Thursday, 22 March 2007
Water is increasingly seen by business as a core business issue, and rightly so. The business angle is profiled in today’s Financial Times Special Report, "Business and Water" and in a consultation report launched today by the International Business Leaders Forum. It was also the focus of a recent Diageo-supported event organised by the Foreign Policy Centre. Speaking at the event, the UK International Development Minister Gareth Thomas outlined the UK's own commitments in this area, while Norah Odwesso of Diageo Africa gave an example of what business is doing.
Companies such as SABMiller, Diageo and Nestlé are leading the way in what business should and can practically do. It’s about time others followed their example.
Wednesday, 21 March 2007
What’s next? The 12th International Business Forum "Business Engagement for Governance" will take place 8-10 October in
Sunday, 18 March 2007
Pressure groups – and more recently supermarkets – are urging customers to take into account the environmental cost of importing flowers – from say Kenya, the largest source of imported flowers into the UK after Holland – and instead buy local.
Not only is this message simplistic, it is also irresponsible. And it is about time we had a balanced, evidence-based, debate about it. Trade after all is one of the most important ways poor people around the world will be able to lift themselves out of poverty.
The fact is that the environmental costs of growing flowers in heated greenhouses in Northern Europe far outweigh those in sunny Kenya, even taking into account transport. According to research quoted by the Fairtrade Foundation, a flower grown in Kenya and flown to the UK emits 5 times less carbon than one that has been industrially hot-housed in the Netherlands. And according to a report by the UK's Department for Environment, Food and Rural Affairs, most of the enviromental damage is caused by us driving to the supermarket to buy them. More generally, the carbon emissions associated with flying fruit and vegetables from Africa to the UK is less than one tenth of one per cent of all the UK’s carbon emissions.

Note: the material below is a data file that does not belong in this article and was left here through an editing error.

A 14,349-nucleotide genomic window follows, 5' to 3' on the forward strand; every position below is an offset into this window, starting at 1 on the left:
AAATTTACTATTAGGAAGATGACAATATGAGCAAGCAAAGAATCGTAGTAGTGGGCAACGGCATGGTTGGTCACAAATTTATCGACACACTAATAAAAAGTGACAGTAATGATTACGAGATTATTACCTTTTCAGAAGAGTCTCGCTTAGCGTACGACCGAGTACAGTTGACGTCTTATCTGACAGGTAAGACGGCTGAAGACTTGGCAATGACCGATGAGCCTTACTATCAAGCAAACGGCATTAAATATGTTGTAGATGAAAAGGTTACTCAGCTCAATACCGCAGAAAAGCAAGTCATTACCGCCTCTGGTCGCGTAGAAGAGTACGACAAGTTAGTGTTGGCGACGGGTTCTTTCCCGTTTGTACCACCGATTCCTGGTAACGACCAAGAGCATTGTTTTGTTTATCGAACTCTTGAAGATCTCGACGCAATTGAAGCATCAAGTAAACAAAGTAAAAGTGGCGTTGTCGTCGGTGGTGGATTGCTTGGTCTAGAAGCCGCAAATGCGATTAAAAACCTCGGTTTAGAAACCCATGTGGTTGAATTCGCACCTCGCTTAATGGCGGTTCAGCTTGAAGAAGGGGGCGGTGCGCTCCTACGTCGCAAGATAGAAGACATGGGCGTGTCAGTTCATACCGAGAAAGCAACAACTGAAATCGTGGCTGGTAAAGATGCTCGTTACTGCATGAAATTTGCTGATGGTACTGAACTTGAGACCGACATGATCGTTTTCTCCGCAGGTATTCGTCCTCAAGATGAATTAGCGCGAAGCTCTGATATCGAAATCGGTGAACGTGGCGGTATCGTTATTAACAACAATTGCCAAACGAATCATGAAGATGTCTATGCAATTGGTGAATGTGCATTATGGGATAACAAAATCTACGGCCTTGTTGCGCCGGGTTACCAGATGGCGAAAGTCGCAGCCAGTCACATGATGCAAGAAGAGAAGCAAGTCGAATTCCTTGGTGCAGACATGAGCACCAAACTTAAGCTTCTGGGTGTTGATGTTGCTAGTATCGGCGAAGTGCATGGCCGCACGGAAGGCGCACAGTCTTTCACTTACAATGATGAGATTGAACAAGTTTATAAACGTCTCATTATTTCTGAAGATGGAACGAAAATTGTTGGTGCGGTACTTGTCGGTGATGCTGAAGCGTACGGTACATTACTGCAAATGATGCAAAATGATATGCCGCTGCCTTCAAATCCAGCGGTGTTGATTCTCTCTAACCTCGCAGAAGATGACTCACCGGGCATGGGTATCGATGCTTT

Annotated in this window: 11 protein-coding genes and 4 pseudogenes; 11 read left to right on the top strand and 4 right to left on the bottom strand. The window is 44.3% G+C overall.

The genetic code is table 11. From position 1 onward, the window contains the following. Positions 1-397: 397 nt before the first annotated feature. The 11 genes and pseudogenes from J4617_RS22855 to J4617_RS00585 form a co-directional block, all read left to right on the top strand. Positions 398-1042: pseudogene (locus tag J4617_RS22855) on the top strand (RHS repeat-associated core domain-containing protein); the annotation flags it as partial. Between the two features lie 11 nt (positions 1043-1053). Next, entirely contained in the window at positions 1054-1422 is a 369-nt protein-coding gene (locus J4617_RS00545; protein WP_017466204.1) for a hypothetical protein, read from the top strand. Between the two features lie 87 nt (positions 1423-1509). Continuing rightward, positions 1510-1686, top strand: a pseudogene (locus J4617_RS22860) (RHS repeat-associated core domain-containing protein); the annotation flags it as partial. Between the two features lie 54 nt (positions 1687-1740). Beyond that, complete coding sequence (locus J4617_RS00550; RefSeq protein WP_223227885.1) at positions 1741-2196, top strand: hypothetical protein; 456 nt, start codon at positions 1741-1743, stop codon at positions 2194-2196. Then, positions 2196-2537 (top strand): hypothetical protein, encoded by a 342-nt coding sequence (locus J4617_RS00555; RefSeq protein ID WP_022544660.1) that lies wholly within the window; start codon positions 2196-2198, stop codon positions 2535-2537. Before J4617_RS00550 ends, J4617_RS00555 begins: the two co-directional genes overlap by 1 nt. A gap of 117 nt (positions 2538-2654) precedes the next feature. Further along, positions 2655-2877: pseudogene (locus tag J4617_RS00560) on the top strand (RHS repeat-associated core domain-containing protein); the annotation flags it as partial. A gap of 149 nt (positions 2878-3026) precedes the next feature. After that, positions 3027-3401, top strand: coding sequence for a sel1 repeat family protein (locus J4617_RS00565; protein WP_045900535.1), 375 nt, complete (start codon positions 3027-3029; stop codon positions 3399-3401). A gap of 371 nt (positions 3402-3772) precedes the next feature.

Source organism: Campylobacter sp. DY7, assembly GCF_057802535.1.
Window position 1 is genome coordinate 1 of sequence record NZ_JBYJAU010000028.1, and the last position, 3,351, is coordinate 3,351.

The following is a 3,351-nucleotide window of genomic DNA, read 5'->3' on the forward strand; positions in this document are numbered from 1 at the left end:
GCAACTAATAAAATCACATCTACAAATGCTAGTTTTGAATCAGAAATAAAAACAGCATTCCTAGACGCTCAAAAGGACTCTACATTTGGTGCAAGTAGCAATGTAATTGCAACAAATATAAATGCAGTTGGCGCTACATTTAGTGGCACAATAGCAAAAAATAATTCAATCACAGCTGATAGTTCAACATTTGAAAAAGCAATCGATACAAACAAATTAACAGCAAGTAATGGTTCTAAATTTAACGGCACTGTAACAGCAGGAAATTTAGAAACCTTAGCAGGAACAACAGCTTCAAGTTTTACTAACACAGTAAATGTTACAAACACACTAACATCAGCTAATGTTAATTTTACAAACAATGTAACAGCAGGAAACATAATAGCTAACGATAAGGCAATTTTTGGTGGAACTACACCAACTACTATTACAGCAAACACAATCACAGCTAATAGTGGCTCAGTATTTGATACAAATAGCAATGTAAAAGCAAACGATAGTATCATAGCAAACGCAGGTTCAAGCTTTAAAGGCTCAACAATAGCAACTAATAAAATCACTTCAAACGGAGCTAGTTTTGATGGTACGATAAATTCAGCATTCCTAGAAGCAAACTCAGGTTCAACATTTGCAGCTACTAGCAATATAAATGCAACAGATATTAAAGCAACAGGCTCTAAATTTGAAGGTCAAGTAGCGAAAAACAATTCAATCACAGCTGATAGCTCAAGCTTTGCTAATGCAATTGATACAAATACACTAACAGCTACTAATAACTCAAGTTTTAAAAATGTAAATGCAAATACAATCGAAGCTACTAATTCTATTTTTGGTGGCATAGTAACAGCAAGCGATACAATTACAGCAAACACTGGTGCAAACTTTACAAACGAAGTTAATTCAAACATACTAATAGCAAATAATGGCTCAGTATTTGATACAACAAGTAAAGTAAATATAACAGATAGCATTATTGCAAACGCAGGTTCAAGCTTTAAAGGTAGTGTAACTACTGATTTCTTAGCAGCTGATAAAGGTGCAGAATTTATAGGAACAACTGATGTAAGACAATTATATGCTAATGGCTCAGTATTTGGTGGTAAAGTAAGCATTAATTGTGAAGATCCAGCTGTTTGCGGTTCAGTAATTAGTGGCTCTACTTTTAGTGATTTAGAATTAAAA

Thankfully, a more sensible debate is beginning. Hilary Benn's speech to the Fairtrade Foundation provided a fresh and balanced perspective. The BBC and The Scotsman newspaper also both published last month good articles on the issues.
For now, next time you buy flowers from Kenya, be assured that on balance you are doing a good thing – for your mother and for the developing world.
Sunday, 11 March 2007
The good news is that there are at least some reasons to be optimistic. Germany has placed Africa on the agenda for its 2007 G8 Presidency with a clear opportunity to encourage governments to deliver on previous promises. The Africa Progress Panel – the follow-up mechanism recommended by the Commission for Africa and long-argued for by the UK Government – is finally up and running, under the leadership of Kofi Annan, and is due to publish its first progress report imminently.
And perhaps most importantly, there has actually been some tangible progress in implementing the Commission’s key recommendations – including on those measures, such as infrastructure and investment climates, needed to stimulate growth and enterprise, the only long-term option for poverty reduction in Africa (see, for example, the latest update from the UK’s Department for International Development, and the reports from the Africa Partnership Forum).